Day Against Violence Against Women Marked

Total Croatia News

ZAGREB, September 20, 2018 – Any form of violence is unacceptable, and more should be done in preventing and combating all forms of violence, Minister of Demography, Family, Youth and Social Policy Nada Murganić said on Thursday on the occasion of the National Day Against Violence Against Women.

The National Day Against Violence Against Women is marked to commemorate a triple murder that occurred during a divorce hearing at Municipal Civil Court in Zagreb on 22 September 1999 when a husband killed his wife, her lawyer and the judge and severely injured the recording clerk. It commemorates all women killed in a violent way.

“The problem of violence is present in Croatia and worldwide, and it mostly affects women. It is present in all age groups, regardless of a socio-economic background, origin or education,” Murganić told the press in Zagreb.

Violence can be psychological, physical, economic and sexual, and the people most frequently subjected to violence are the most vulnerable and weakest groups, elderly and disabled persons, and children with disabilities, the minister said. “It’s awful when violence happens in families, at the hands of the closest relatives or partners, and that’s what certainly mobilises and sensitises the public.”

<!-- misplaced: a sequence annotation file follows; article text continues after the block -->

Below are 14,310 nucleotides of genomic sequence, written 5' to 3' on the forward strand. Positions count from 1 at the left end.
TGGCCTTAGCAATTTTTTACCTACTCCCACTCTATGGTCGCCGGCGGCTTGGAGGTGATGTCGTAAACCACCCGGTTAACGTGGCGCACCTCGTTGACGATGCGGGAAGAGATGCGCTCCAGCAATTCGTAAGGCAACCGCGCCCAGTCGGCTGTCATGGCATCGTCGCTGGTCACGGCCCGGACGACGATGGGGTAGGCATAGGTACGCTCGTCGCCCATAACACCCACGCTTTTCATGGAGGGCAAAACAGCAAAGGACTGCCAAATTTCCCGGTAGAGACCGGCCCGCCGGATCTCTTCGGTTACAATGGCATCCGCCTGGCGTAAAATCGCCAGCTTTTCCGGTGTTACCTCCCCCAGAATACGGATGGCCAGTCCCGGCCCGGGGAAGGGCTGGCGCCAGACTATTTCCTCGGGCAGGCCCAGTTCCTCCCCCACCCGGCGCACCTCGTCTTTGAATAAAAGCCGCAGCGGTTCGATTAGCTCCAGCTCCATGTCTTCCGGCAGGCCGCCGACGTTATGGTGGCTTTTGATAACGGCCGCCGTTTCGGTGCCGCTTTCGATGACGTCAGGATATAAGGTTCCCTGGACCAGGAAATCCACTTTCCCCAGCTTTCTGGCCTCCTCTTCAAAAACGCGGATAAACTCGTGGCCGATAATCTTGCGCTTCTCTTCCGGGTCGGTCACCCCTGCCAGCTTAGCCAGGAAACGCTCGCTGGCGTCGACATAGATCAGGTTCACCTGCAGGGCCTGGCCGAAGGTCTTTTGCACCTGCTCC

Six murders were recorded in Croatia in the first half of this year, and women were victims in five of these cases, Murganić said, noting that in four of these cases women were killed by their partners. She added that 91 women had been killed between 2013 and 2017, accounting for 47 percent of all murders, and in 70 percent of cases they were killed by their partners.

“We were advocating the ratification of the Istanbul Convention because despite the fact that we have good national legislation, we are harmonising the strategies and launching new projects and programmes, we are not pleased with the results, so we all need to work together on this,” the minister said.

Gender Equality Ombudsman Višnja Ljubičić said that domestic violence in Croatia was on the decline by five to nine percent annually, but added that domestic violence against women was becoming increasingly brutal. She drew attention to lenient penalties as offenders were often granted conditional release, adding that less than seven percent of prison sentences were unconditional.

Ljubičić said that all stakeholders in society, including media, should promote zero tolerance of violence.


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